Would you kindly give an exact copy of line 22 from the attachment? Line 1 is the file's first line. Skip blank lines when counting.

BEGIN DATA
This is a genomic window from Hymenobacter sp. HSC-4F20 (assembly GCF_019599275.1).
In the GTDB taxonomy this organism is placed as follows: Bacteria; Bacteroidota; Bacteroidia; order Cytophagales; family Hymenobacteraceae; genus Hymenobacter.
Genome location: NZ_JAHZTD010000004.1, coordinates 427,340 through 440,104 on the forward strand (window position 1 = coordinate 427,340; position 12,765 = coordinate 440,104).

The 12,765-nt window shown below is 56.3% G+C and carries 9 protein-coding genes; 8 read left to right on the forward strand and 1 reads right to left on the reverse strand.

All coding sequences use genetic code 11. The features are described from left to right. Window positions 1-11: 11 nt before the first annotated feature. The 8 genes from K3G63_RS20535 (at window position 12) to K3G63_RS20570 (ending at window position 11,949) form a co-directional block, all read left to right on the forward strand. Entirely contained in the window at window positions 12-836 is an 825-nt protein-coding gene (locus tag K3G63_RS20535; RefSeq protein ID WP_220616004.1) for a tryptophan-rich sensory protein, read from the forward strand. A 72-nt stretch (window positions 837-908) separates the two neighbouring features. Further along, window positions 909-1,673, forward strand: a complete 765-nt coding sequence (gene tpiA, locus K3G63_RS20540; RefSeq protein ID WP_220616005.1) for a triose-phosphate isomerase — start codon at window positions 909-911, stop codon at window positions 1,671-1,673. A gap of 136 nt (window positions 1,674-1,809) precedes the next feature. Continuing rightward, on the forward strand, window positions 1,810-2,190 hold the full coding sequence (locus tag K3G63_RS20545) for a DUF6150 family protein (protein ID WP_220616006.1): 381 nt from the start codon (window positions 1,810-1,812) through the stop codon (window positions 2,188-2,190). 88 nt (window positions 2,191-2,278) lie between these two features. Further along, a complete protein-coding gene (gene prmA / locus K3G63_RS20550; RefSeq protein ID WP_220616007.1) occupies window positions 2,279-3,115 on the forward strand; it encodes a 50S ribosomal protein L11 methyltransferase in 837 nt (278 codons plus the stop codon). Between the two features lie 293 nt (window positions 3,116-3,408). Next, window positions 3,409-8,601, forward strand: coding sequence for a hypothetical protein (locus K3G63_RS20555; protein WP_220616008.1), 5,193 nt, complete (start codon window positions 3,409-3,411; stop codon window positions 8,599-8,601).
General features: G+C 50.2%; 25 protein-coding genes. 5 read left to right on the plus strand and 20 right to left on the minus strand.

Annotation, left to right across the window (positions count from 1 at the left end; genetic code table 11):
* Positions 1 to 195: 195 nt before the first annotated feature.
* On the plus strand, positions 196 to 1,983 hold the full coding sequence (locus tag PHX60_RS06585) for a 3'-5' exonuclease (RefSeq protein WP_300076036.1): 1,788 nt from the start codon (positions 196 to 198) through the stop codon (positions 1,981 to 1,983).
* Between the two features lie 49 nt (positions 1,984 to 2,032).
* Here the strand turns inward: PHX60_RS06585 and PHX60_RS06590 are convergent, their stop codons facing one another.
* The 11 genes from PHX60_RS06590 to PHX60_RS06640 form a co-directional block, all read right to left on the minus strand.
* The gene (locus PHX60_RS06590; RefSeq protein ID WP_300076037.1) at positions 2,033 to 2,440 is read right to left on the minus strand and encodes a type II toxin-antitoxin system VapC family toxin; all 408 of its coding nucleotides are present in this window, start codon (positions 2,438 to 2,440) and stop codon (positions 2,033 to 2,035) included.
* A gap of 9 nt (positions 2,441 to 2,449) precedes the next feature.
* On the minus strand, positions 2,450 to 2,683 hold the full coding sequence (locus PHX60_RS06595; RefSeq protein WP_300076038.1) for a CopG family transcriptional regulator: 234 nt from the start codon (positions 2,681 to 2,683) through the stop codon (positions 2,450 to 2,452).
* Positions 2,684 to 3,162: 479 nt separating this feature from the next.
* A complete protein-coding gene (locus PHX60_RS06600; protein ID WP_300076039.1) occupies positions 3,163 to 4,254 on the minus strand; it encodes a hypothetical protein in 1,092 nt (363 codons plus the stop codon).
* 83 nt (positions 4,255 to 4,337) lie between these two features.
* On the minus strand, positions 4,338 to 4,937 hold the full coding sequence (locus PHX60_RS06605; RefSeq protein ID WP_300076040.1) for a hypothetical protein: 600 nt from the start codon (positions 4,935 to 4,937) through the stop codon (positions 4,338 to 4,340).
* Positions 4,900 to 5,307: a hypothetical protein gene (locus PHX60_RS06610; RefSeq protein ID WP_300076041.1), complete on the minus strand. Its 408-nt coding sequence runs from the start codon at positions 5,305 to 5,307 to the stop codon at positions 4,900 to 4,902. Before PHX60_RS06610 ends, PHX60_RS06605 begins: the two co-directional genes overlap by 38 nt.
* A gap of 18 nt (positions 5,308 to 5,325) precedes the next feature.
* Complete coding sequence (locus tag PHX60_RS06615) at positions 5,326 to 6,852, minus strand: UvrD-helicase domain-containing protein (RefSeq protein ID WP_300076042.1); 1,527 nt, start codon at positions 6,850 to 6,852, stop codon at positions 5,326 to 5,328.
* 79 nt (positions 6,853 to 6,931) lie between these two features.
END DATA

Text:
* Complete coding sequence (locus tag PHX60_RS06615) at positions 5,326 to 6,852, minus strand: UvrD-helicase domain-containing protein (RefSeq protein ID WP_300076042.1); 1,527 nt, start codon at positions 6,850 to 6,852, stop codon at positions 5,326 to 5,328.